April 5, 2018 Topcoder's 3 Big Winners at the New England Invention Convention
Last month, Topcoder CEO Mike Morris was a judge for one of our favorite annual events — the New England Invention Convention, put on by the Young Inventors Program. These regional events showcase truly one-of-a-kind inventions from some of today’s brightest K-12 student inventors. Many of the inventions involve IoT, robotics, and a focus on some greater good.
Just last year, nine-year-old Andie Nugent won the 1st place Topcoder Disruptive Technology Award at the Young Inventors NH Regional Invention Convention with “The Kazi,” a wearable she designed to combat childhood obesity. This time around, three young inventors took home their very own Topcoder Disruptive Technology Award. And the winners are…
Topcoder Disruptive Technology Award: 3rd place winner
The talented duo of Jonathan Lei and Harry Wang came in 3rd place for their “Robo Postal” invention. Consider all the inefficiencies in mailing something locally — from sending all the way to awaiting delivery confirmation. Robo Postal aims to take the guesswork out of local mail deliveries. It was built on top of Arduino, an open-source platform with easy-to-use hardware and software, allowing you to add sensors, motors, and other devices to your invention and then program it with your computer.
While Jonathan and Harry programmed this iteration of Robo Postal to take commands, a future Robo Postal would have GPS. This would enable Robo Postal to lock in coordinates and map its way to them. It would then message a package recipient that their package had arrived and head back to its homebase. In a big picture sense, their invention could make mail delivery simpler for places like college campuses — manageable yet large-scale areas ripe for peer-to-peer networks powered by Robo Postal.
Topcoder Disruptive Technology Award: 2nd place winner
In 2nd place, we had Josiah Dockins with his invention entitled “RBS.” Homeowners all over the East Coast will appreciate Josiah’s robot, whose mission is to clear your roof of snow. The person controlling the robot would do so from inside the house, equipped with a video screen monitor, and the robot would blow snow off of the roof to save ill-advised DIYers from doing the dangerous work themselves.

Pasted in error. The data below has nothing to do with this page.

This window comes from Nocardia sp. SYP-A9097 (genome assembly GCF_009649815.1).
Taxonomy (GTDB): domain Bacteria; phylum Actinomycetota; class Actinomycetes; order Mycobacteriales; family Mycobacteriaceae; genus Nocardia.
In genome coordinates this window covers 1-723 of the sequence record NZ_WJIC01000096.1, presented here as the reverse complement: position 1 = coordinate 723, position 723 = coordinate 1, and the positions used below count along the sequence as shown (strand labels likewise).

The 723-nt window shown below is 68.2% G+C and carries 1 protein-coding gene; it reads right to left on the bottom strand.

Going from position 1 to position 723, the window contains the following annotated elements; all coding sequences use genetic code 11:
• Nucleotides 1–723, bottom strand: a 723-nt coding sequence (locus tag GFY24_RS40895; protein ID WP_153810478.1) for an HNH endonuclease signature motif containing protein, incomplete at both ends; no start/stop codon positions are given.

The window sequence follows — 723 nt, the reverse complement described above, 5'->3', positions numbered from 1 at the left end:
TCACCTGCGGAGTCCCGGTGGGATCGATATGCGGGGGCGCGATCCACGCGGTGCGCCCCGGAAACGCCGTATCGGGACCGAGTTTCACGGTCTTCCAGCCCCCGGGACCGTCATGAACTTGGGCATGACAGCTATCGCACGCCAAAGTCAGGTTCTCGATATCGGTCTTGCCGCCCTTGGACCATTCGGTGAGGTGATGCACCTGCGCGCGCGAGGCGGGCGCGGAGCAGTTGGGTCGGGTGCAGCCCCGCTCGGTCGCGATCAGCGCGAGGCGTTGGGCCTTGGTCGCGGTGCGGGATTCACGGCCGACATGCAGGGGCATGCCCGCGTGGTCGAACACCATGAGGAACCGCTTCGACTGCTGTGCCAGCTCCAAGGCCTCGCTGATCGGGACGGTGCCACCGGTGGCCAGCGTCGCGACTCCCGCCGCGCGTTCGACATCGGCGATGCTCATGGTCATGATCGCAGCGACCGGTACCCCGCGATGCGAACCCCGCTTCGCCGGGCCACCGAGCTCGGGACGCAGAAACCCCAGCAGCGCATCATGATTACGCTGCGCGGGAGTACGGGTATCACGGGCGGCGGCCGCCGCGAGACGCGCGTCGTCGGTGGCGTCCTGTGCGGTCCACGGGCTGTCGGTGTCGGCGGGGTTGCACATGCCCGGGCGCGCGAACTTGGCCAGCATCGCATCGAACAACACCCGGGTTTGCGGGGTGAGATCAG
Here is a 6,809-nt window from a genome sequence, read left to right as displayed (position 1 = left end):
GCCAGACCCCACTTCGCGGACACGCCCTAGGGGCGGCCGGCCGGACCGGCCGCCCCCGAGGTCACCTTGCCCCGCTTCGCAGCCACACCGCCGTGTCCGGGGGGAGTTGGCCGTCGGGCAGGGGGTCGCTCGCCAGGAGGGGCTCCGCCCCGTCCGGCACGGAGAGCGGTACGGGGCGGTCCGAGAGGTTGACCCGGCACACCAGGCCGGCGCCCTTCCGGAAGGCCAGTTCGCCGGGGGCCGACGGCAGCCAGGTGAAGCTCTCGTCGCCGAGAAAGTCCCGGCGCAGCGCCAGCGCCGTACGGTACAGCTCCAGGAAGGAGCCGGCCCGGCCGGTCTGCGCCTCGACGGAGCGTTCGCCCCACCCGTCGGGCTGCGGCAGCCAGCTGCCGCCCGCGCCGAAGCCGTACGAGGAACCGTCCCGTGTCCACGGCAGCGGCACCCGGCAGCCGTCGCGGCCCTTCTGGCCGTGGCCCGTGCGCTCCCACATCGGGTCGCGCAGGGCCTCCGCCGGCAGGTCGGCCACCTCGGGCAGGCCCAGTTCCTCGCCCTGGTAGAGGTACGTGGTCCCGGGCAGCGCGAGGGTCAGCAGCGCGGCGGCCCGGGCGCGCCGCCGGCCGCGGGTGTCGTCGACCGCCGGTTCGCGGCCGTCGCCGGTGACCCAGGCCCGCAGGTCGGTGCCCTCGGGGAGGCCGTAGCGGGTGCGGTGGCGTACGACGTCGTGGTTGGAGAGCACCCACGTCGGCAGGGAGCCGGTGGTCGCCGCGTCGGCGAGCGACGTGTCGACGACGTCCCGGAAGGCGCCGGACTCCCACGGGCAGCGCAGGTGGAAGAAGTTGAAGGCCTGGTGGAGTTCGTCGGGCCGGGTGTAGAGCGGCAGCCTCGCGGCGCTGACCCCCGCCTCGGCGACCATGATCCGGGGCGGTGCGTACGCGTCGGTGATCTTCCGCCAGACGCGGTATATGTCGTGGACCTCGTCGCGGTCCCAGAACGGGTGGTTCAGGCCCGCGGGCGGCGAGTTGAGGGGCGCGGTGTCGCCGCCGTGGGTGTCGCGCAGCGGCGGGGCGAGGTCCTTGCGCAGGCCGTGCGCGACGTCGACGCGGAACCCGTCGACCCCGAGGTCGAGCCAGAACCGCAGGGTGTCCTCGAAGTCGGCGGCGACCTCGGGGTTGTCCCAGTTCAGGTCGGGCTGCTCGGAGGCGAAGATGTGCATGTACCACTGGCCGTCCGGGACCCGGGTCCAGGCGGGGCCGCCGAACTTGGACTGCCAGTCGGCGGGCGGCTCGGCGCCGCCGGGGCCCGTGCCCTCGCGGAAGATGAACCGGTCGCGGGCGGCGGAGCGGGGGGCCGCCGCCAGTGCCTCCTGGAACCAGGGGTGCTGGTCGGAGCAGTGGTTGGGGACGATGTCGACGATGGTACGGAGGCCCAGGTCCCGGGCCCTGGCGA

Third-grader Josiah 3D-printed all of the pieces for the large, industrial robot at home, and created the metal frame on his own. He modeled the 3D pieces off of an actual snowblower and simply reduced its size. Today, RBS is controlled by radio frequency — complete with cameras on the device.
Topcoder Disruptive Technology Award: 1st place winner
The saying goes that only you can prevent forest fires, but as we learned at the New England Invention Convention, a young inventor by the name of Boyan Litchev can too. Or rather, his award-winning invention, known as “Firefighter Robot,” can do exactly that — for fires at home. Intended as an automated fire-fighting solution, the Firefighter Robot works like this: if a fire is detected by smoke detectors, the robot is remotely dispatched to the area to save the day. Simple idea, but the execution and potential is what truly won Litchev top honors at the event.
The 100% functional prototype — which operated on tracks for traction — had a series of sensors on it for smoke and heat, and carried water (or perhaps a chemical) that it could shoot to put out a fire. While the robot was initially designed for in-home use, it could do wonders for industrial plants and manufacturing facilities.
Championing diversity in young tech inventors and students
It’s one thing to have dreams; it’s another to follow them — in childhood, at school, and beyond. I asked Mike Morris what makes events like the Invention Convention important for kids, adolescents, and the world at large. He said, “At some point during our growth into adulthood, we start to think about limitations — what things can do, what people can do, and we stop dreaming. Kids that get the backing, recognition, and motivation to keep dreaming will become inventors. And any number of them are going to go on to do more creative things. Events like the Invention Convention keep them on a path of thinking about what’s possible. We need more of that in the U.S., and in the world.”
While the Topcoder Community now has over 1.3 million members around the globe, it’s easy to forget that many of them are here to learn — to test their technical design and development skills, network, and solve important problems. Whether it’s working on an algorithm for the National Maritime Intelligence-Integration Office or designing a website for Land O’Lakes, our crowdsourcing community is more than just a means for competition; it enables diverse groups of people from different backgrounds, on different continents, to learn, grow, and achieve great things.
Congratulations to all the winners of the Topcoder Disruptive Technology Award — and to all the amazing young inventors at the Invention Convention!